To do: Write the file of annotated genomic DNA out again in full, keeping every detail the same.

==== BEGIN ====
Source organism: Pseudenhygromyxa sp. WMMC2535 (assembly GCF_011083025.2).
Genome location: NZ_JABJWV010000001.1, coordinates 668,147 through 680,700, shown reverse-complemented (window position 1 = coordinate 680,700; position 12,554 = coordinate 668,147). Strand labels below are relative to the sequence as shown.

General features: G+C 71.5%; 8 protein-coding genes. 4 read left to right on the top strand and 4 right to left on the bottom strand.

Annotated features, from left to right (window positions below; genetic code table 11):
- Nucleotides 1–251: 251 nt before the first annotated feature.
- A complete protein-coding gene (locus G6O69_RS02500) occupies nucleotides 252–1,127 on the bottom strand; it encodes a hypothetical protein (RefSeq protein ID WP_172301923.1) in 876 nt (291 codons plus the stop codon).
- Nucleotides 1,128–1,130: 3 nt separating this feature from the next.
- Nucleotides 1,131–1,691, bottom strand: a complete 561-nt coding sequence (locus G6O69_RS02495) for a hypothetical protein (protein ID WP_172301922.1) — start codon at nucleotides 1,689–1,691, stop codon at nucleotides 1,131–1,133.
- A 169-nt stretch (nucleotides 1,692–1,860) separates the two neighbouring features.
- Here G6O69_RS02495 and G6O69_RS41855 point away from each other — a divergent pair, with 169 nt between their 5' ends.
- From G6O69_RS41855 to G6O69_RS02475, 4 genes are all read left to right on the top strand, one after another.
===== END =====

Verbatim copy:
Source organism: Pseudenhygromyxa sp. WMMC2535 (assembly GCF_011083025.2).
Genome location: NZ_JABJWV010000001.1, coordinates 668,147 through 680,700, shown reverse-complemented (window position 1 = coordinate 680,700; position 12,554 = coordinate 668,147). Strand labels below are relative to the sequence as shown.

General features: G+C 71.5%; 8 protein-coding genes. 4 read left to right on the top strand and 4 right to left on the bottom strand.

Annotated features, from left to right (window positions below; genetic code table 11):
- Nucleotides 1–251: 251 nt before the first annotated feature.
- A complete protein-coding gene (locus G6O69_RS02500) occupies nucleotides 252–1,127 on the bottom strand; it encodes a hypothetical protein (RefSeq protein ID WP_172301923.1) in 876 nt (291 codons plus the stop codon).
- Nucleotides 1,128–1,130: 3 nt separating this feature from the next.
- Nucleotides 1,131–1,691, bottom strand: a complete 561-nt coding sequence (locus G6O69_RS02495) for a hypothetical protein (protein ID WP_172301922.1) — start codon at nucleotides 1,689–1,691, stop codon at nucleotides 1,131–1,133.
- A 169-nt stretch (nucleotides 1,692–1,860) separates the two neighbouring features.
- Here G6O69_RS02495 and G6O69_RS41855 point away from each other — a divergent pair, with 169 nt between their 5' ends.
- From G6O69_RS41855 to G6O69_RS02475, 4 genes are all read left to right on the top strand, one after another.